Whatever its background, Lent makes existential sense as a time of preparation; of gathering; and of self-limiting; in order that we might know better ourselves and our place in the world.
With this in mind, we offer Lent groups and activities in the parish over the coming weeks. I hope that you will find things with which you can join, and food for the journey. I appreciate that this year there is a cruel divide in that most of the events are intended for participation over the internet and that for a minority of parishioners that is not manageable. Nonetheless, please be aware of the opportunity to seek out other excellent provisions, too, or to shape a temporary rule of life of your own which will bring worth and shape to the season ahead. If you are short of ideas, and welcome a simple conversation with me to identify some possibilities please give me call. A little structure, and waymarkers, can be of great assistance.

The events in the parish will be advertised consistently through the coming weeks, and you are welcome to join with each at any time. You will gain most benefit, however, if you can try to commit with some consistency. There is variety on offer. We have also listed a few resources outside of the parish which you may choose to access. It is a moot point whether Lent is best seen as a time for putting tired things down, or for picking new things up; I suggest that you read your own heart as to what will be most productive - perhaps a mixture of the two.

Lastly, I note with amusement that ‘Lent’ stems from the same word-root as the concept ‘Spring’, and has to do with the ‘length-ening’ of the days. In the present cold and the circumstances of lockdown, those may seem a while off. Yet there is hope emerging even now from the frozen ground of winter; and I wish you well in it.

Andrew Doye

Martin wrote in last week’s Pew Longsheet of the delights of walking locally and, especially, of meeting familiar people along the way. I thought I’d share some parallel thoughts.

I have tended to do most of local walking away from people, and out on the footpaths and in the nearby woods and hills. Just the last few weeks I have shivered at the prospect, resented the muddiness, and have preferred a bit of pavement walking closer at hand. Despite the separation from the leafier expressions of the created world, I too have been buoyed up by the meetings with people that this has allowed in passing. This has brought a welcome sense of connection, which I guess we all need so much. Yes, we keep our cautious distance; but there is still love and lightness to be found, and enjoyed.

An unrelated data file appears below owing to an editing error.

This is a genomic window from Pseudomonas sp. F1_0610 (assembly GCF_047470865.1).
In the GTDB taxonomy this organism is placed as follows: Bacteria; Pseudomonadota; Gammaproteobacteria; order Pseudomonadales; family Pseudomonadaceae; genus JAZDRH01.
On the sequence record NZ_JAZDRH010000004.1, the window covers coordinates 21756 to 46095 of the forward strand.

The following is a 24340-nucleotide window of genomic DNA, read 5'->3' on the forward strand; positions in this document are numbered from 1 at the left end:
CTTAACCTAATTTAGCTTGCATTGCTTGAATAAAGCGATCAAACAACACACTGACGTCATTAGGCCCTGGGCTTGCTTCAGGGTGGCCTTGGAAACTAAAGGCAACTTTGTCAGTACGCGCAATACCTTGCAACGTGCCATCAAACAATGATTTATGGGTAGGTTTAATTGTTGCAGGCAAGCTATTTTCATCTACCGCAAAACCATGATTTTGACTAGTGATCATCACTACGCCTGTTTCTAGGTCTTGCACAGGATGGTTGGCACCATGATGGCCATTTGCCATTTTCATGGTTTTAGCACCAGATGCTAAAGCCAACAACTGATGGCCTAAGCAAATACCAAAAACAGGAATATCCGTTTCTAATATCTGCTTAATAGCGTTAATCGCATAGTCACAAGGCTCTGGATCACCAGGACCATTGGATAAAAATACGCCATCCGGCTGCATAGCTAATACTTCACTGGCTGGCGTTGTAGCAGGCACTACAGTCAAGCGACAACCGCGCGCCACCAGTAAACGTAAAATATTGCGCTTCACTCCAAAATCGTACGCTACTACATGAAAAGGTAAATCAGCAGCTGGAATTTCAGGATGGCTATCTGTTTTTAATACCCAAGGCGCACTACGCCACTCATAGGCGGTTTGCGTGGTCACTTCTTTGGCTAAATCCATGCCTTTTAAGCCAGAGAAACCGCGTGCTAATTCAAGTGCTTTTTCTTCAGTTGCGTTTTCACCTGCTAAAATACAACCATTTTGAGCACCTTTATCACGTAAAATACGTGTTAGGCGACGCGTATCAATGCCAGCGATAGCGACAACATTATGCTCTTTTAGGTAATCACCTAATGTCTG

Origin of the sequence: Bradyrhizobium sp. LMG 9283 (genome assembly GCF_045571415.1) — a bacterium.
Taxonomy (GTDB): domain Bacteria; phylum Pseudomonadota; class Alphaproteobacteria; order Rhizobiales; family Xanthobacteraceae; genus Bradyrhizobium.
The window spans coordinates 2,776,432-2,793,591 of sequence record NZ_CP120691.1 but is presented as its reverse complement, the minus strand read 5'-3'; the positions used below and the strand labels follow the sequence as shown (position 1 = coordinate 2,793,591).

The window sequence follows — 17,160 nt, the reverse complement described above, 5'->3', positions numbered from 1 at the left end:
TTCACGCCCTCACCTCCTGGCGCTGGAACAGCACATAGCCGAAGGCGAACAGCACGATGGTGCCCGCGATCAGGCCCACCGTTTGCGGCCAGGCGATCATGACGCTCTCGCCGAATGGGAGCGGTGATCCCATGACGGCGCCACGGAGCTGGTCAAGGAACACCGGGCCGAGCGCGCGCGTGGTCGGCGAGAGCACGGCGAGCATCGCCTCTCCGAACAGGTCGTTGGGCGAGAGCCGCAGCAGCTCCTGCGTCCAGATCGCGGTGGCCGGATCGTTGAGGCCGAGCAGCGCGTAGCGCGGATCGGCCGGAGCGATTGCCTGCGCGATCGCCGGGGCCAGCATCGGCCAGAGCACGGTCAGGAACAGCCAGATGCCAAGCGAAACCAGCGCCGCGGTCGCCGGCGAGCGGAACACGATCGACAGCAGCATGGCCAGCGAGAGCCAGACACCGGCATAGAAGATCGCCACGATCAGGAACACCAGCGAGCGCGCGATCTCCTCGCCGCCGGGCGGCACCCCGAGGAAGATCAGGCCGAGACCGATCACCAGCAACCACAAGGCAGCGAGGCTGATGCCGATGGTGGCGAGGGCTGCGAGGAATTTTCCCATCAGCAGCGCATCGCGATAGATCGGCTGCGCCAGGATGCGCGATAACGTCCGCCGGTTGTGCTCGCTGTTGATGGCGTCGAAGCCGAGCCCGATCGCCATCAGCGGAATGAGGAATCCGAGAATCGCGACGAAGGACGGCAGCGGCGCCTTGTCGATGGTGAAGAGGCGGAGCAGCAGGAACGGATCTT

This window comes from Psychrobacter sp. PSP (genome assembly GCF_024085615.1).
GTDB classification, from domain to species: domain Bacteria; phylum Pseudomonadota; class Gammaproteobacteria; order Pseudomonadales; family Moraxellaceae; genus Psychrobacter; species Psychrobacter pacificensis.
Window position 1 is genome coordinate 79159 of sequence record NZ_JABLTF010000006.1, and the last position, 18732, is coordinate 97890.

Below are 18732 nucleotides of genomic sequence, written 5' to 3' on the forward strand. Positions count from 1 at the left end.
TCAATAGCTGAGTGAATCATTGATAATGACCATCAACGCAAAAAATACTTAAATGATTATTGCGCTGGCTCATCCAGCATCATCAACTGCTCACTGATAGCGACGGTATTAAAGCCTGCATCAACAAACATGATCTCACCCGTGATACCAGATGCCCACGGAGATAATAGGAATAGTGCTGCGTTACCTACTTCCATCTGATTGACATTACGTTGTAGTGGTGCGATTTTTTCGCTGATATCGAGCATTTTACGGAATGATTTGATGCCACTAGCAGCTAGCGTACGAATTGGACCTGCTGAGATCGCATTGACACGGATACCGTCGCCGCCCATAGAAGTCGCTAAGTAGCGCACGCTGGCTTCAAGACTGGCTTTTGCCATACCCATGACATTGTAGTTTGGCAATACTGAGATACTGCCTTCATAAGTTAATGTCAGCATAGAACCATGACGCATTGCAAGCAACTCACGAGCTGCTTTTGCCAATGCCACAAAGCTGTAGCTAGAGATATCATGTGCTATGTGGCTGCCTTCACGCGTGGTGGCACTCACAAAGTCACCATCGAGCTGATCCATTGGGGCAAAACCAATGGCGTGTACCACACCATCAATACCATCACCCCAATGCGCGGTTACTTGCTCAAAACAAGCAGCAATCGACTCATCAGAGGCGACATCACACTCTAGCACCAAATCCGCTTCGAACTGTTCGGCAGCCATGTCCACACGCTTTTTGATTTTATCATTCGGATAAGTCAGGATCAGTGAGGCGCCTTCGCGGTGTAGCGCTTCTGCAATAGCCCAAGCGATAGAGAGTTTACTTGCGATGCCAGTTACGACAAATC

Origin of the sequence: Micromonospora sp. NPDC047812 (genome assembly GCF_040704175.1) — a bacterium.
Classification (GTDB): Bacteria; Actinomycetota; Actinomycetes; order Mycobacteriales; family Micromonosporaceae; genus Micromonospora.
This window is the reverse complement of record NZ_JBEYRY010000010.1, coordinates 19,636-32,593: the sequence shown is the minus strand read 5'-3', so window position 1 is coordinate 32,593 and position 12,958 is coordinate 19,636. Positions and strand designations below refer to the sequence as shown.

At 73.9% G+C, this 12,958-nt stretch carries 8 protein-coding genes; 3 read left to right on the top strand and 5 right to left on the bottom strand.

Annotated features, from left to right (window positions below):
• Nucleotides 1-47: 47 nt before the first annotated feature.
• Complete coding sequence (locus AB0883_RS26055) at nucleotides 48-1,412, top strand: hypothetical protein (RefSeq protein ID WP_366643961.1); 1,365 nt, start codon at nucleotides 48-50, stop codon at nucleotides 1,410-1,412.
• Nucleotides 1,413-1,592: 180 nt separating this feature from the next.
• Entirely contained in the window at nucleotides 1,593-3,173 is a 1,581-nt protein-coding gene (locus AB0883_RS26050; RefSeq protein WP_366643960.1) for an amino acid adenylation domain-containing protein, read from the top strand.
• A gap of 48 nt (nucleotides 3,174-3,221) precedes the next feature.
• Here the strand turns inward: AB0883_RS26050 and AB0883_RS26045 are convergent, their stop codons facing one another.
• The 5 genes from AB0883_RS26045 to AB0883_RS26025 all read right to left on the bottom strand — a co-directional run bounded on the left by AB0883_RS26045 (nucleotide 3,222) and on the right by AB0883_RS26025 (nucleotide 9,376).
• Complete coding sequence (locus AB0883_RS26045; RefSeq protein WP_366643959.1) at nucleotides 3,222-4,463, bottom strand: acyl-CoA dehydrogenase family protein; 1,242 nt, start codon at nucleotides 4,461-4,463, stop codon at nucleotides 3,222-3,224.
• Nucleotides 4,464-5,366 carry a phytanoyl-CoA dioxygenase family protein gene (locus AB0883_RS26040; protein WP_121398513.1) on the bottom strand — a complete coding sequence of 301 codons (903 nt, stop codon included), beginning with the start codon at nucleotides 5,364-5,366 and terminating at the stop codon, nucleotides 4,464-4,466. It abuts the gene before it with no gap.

Worship for the week ahead

Notices

Lent in the Parish

Do be a part of the following. Let us know of your plans so that we can provide for the number involved.

Group Activities

A. Thursdays, 10am by Zoom: STARTING THIS WEEK!

The Rector will lead an 8-week engagement with the recent publication ‘Walk Humbly’, written by Samuel Wells of St Martin in the Fields, Trafalgar Square.

Dates: 18, 25 Feb; 4, 11, 18, 25 March; 1 April (Maundy Thurs); and 8 April 2021 (Easter Week).

The book is billed as ‘Encouragements for Living, Working and Being’, and considers with us our place in the world. Barbara Brown Taylor writes in the credits: ‘whether you are new to Sam Wells or have trusted him for a long time, this small book will give you reason to think differently about your place in the universe. His counsel to walk humbly includes the neighbours next door as well as the galaxies overhead, giving Christians every reason to live large by remembering our true size’.

Each session will last between 60 and 75 minutes, with between 10-15 minutes given to the reading of the respective chapter, perhaps with gentle interventions by Andrew, and then the chance to think and share our responses and ‘wonderings’ in online discussion. It is intellectually demanding; some solid thinking for the season. Nobody should fear, however, being put uncomfortably on the spot; and it can be of encouragement to everyone. You do not need a copy of the book, though it is readily available through online sellers.

B. Tuesdays, 10am by Zoom: ‘Cracked Wide Open’, the bespoke course from the Diocese of Chichester, featuring weekly reflections from Bishop Ruth and Bishop Will in conversation together.